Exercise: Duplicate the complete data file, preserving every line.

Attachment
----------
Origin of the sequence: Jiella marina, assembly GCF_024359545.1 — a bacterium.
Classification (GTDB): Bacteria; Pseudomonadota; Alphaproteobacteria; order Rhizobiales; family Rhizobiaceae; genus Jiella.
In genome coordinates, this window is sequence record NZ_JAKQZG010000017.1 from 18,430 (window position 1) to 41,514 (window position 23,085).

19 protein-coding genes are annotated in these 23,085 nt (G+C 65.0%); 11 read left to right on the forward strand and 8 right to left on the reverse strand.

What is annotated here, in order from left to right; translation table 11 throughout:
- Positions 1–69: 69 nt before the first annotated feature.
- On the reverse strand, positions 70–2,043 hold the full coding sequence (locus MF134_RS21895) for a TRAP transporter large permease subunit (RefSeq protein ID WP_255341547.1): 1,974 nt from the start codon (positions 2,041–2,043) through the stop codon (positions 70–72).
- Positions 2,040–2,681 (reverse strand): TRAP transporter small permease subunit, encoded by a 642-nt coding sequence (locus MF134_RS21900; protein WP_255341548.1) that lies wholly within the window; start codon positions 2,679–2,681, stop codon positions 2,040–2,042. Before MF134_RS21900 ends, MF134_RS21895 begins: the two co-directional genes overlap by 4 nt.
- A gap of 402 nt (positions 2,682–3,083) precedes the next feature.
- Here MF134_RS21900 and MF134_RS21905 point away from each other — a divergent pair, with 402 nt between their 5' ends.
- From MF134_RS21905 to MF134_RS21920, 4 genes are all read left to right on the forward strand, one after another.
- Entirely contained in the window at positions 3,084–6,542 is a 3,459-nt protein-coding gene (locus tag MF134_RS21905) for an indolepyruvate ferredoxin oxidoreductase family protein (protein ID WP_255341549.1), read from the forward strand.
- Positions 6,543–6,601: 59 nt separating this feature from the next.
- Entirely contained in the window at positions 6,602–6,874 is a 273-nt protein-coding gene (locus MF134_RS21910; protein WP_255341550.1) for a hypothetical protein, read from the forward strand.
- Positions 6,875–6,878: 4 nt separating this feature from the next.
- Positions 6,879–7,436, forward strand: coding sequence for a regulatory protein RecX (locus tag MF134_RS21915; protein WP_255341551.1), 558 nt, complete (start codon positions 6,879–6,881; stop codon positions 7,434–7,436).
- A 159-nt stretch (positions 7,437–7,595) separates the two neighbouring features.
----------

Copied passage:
Origin of the sequence: Jiella marina, assembly GCF_024359545.1 — a bacterium.
Classification (GTDB): Bacteria; Pseudomonadota; Alphaproteobacteria; order Rhizobiales; family Rhizobiaceae; genus Jiella.
In genome coordinates, this window is sequence record NZ_JAKQZG010000017.1 from 18,430 (window position 1) to 41,514 (window position 23,085).

19 protein-coding genes are annotated in these 23,085 nt (G+C 65.0%); 11 read left to right on the forward strand and 8 right to left on the reverse strand.

What is annotated here, in order from left to right; translation table 11 throughout:
- Positions 1–69: 69 nt before the first annotated feature.
- On the reverse strand, positions 70–2,043 hold the full coding sequence (locus MF134_RS21895) for a TRAP transporter large permease subunit (RefSeq protein ID WP_255341547.1): 1,974 nt from the start codon (positions 2,041–2,043) through the stop codon (positions 70–72).
- Positions 2,040–2,681 (reverse strand): TRAP transporter small permease subunit, encoded by a 642-nt coding sequence (locus MF134_RS21900; protein WP_255341548.1) that lies wholly within the window; start codon positions 2,679–2,681, stop codon positions 2,040–2,042. Before MF134_RS21900 ends, MF134_RS21895 begins: the two co-directional genes overlap by 4 nt.
- A gap of 402 nt (positions 2,682–3,083) precedes the next feature.
- Here MF134_RS21900 and MF134_RS21905 point away from each other — a divergent pair, with 402 nt between their 5' ends.
- From MF134_RS21905 to MF134_RS21920, 4 genes are all read left to right on the forward strand, one after another.
- Entirely contained in the window at positions 3,084–6,542 is a 3,459-nt protein-coding gene (locus tag MF134_RS21905) for an indolepyruvate ferredoxin oxidoreductase family protein (protein ID WP_255341549.1), read from the forward strand.
- Positions 6,543–6,601: 59 nt separating this feature from the next.
- Entirely contained in the window at positions 6,602–6,874 is a 273-nt protein-coding gene (locus MF134_RS21910; protein WP_255341550.1) for a hypothetical protein, read from the forward strand.
- Positions 6,875–6,878: 4 nt separating this feature from the next.
- Positions 6,879–7,436, forward strand: coding sequence for a regulatory protein RecX (locus tag MF134_RS21915; protein WP_255341551.1), 558 nt, complete (start codon positions 6,879–6,881; stop codon positions 7,434–7,436).
- A 159-nt stretch (positions 7,437–7,595) separates the two neighbouring features.